Photographer Mike Olbinski has become a synonym for breathtaking timelapse movies of different kinds of storms. The latest installment of his Monsoon series has just been published and it took an incredible amount of effort, money, and photos to put it together. Mike spent three months chasing storms for this movie – and he compressed the best shots in only eight minutes of pure nature’s spectacle.
Nothing beats the smell and feel of a heavy summer rain. Well, okay, maybe only the epic lightning that sometimes follows it. If you want to capture the photos of that nature’s light show, Hank Schyma has some pro tips to share with you. In this video, he’ll give you some tips and tricks how to make amazing photos and videos of lightning and make it as awe-inspiring in your work as it is in real life. Or maybe even more.
Shooting storms is an incredible experience, and many of us are attracted to it. Daniel Modøl from Norway was filming a heavy thunderstorm from his deck – when suddenly a lightning struck incredibly near him. It destroyed a part of his backyard and deck, missing the man for only a couple of meters.
I live in south Florida and spent many nights last summer chasing storms through swamps and along the beach attempting to learn to shoot lightning. I’m a simple hobbyist so please take these suggestions with a grain of salt or at face value…or whatever, you know what I mean. But I’d like to share some lightning photography tips with those who are new to this.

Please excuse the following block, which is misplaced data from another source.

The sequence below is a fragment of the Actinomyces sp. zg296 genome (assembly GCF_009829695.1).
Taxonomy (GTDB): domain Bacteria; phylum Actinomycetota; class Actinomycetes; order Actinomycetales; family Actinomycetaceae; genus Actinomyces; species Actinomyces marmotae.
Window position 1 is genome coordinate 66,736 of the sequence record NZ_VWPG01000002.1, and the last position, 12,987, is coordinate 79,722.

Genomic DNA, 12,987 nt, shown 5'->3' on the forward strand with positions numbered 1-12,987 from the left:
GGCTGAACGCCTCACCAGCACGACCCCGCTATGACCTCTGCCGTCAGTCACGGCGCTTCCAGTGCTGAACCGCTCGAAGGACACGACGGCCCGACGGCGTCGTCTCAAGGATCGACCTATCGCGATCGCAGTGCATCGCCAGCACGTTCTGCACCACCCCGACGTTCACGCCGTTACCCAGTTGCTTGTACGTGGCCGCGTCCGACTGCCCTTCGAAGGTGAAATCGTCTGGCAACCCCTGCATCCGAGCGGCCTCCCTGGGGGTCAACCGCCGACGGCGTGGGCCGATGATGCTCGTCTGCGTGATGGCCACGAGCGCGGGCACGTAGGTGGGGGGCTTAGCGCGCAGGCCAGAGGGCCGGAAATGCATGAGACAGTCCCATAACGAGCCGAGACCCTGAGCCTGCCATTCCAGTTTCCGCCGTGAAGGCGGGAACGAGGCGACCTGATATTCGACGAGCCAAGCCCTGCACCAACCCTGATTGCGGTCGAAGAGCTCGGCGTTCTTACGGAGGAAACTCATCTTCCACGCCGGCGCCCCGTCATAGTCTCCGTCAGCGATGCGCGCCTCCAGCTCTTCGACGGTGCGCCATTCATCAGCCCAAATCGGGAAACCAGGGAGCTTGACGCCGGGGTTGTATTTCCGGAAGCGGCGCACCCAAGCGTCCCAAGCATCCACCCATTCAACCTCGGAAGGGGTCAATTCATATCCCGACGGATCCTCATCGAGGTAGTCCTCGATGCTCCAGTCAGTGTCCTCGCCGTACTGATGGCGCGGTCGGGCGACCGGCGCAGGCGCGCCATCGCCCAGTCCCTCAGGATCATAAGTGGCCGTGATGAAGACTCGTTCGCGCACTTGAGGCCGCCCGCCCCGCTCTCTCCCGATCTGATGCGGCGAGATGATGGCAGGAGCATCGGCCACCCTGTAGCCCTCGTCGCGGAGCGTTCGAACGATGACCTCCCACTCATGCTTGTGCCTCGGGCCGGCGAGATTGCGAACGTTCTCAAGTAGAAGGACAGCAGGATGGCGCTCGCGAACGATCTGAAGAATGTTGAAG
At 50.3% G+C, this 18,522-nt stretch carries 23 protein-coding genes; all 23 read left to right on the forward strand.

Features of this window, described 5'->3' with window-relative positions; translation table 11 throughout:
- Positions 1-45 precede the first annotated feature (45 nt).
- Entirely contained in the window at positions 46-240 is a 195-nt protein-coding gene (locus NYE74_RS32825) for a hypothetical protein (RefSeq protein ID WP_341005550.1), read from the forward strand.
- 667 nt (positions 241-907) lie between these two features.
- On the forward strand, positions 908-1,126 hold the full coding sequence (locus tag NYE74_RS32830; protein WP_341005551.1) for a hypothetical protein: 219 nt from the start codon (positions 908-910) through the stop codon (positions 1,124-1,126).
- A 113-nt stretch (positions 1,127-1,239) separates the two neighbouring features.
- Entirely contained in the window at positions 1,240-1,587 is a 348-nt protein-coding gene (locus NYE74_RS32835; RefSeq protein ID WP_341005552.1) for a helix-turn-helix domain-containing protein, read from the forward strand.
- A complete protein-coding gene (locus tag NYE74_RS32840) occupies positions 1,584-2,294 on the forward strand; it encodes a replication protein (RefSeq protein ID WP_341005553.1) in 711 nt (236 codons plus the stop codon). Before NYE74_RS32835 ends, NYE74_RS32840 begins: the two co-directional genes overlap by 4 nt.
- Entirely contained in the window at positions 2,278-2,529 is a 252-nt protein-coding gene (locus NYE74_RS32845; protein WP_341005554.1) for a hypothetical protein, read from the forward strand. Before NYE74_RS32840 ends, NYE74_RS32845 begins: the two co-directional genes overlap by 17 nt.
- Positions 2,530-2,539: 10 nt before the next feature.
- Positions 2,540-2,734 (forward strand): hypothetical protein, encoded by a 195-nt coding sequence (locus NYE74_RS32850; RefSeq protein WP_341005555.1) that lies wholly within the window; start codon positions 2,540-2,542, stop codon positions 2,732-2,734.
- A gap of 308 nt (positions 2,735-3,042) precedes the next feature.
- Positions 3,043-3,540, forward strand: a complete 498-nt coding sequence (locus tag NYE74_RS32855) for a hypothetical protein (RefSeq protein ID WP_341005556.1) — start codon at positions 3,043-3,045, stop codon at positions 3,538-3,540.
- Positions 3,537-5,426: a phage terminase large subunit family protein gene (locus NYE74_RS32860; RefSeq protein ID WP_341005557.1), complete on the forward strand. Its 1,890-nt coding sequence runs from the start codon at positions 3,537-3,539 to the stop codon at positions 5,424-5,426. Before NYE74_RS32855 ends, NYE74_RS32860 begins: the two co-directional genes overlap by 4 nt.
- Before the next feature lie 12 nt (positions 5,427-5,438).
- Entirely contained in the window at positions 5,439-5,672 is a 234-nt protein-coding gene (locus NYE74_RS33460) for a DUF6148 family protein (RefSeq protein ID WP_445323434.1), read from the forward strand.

Ok so settings usually depend on a couple factors… ambient light (dusk, evening, dark night etc), the distance you are from the storm, and the size of the lighting the storms putting down.
The name Mike Olbinski has become fairly synonymous with with amazing weather timelapse films. And he’s kicked 2017 off to an amazing start with Pulse, a 4K black & white timelapses showing some absolutely incredible storms and tornadoes.
We’re so used to seeing these things full of vibrant colour, that black & white often looks quite dull by comparison. Pulse, however, is beautifully processed, adding nothing but drama and a heightened sense of nature’s overwhelming power.
Storms are terrifying things. The shear mass and brute force of a forming storm should probably strike fear in any person seeing the clouds gather. So if you have any brains in your heads, you probably drive as fast and as far away as you can. Well, not if you are Nicolaus Wegner. In this case you drive as close as you can, place your tripod on the fields and start a timelapse.